On March 7, 1901, the legislature signed a bill approving Lupinus subcarnosus, a species of bluebonnet, as the state flower. However, there are several species of bluebonnets in Texas and some groups thought that the showier Lupinis texensis should be the state flower. Over the next 70 years, off and on, various groups campaigned for the change.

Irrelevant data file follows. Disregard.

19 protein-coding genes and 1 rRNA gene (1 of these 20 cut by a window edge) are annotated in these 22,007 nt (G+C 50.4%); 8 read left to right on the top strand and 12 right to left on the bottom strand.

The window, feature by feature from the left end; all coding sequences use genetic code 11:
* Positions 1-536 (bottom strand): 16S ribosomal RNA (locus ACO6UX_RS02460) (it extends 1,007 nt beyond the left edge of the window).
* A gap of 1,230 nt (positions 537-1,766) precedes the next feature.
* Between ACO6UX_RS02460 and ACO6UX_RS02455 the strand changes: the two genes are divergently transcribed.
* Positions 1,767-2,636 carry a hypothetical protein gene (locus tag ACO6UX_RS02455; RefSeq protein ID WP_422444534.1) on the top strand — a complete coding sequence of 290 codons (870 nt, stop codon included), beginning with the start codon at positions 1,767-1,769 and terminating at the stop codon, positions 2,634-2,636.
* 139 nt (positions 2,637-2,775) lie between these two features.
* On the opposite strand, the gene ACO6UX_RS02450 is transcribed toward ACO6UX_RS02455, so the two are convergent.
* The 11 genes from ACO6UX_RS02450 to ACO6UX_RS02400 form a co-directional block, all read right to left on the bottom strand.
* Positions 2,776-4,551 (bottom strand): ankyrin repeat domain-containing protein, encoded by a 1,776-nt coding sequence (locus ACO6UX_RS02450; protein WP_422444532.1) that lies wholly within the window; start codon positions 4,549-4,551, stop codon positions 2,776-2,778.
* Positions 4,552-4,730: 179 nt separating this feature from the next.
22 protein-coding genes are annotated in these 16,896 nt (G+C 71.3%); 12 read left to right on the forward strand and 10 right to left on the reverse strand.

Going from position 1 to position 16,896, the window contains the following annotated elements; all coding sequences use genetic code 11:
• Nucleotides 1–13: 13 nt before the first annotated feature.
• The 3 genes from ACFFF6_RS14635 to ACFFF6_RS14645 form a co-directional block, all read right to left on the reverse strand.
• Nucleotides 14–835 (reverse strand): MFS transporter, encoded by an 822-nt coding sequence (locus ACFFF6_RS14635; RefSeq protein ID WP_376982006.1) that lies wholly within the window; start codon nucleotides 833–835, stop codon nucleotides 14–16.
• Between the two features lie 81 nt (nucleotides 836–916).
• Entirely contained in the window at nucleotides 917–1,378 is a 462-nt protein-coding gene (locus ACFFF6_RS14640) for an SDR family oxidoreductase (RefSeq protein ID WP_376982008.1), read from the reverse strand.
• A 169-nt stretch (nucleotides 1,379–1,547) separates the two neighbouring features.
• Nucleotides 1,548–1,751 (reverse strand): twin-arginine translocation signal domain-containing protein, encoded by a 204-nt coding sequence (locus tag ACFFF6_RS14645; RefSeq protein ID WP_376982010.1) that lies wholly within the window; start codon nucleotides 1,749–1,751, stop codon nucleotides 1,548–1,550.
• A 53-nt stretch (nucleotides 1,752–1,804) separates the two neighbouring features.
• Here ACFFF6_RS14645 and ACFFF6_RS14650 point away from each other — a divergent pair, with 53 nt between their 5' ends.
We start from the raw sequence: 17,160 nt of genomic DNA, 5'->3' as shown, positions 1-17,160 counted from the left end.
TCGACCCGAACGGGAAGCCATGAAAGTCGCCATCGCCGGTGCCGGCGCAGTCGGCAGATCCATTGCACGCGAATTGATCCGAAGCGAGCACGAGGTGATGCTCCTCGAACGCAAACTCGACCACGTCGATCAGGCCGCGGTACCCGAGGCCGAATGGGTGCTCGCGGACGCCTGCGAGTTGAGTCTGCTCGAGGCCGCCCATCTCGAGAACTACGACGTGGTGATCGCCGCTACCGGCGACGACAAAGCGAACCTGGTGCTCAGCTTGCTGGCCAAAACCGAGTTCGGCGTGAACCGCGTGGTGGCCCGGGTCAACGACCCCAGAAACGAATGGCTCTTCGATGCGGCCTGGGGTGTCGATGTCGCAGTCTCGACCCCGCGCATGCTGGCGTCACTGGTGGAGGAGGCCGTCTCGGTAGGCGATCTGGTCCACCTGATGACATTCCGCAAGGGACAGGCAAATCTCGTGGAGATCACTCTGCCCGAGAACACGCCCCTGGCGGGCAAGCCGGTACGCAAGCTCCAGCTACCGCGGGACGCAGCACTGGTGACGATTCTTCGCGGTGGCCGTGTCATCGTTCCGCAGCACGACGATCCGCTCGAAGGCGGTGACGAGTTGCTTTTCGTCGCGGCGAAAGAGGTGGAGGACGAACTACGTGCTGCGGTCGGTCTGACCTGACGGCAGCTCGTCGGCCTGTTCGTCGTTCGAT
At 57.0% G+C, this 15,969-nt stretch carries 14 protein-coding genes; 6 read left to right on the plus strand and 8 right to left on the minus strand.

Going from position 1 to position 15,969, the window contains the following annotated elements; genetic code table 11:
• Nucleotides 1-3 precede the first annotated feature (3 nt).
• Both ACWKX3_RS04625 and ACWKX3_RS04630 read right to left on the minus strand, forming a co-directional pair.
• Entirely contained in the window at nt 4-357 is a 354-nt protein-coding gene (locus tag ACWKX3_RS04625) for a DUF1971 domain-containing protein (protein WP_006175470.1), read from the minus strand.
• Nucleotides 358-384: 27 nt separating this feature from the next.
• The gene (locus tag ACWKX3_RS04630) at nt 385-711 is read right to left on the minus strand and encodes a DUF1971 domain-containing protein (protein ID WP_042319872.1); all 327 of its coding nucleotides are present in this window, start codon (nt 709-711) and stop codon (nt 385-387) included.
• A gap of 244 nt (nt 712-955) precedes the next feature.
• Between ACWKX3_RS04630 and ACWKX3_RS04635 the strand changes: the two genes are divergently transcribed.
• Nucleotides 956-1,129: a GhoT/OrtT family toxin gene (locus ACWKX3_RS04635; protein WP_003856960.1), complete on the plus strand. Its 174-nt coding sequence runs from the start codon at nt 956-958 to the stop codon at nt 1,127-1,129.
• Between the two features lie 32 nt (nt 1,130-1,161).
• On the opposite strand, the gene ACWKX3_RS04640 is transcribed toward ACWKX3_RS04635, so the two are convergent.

Finally, in 1971, the Legislature amended the 1901 statute to include Lupinus texensis, the Texas bluebonnet, and any other variety of bluebonnet not yet recorded. Therefore, all species of bluebonnets found in Texas, and any new species discovered, are now considered the official flower of the state. And that’s why Texas has six-ish state flowers.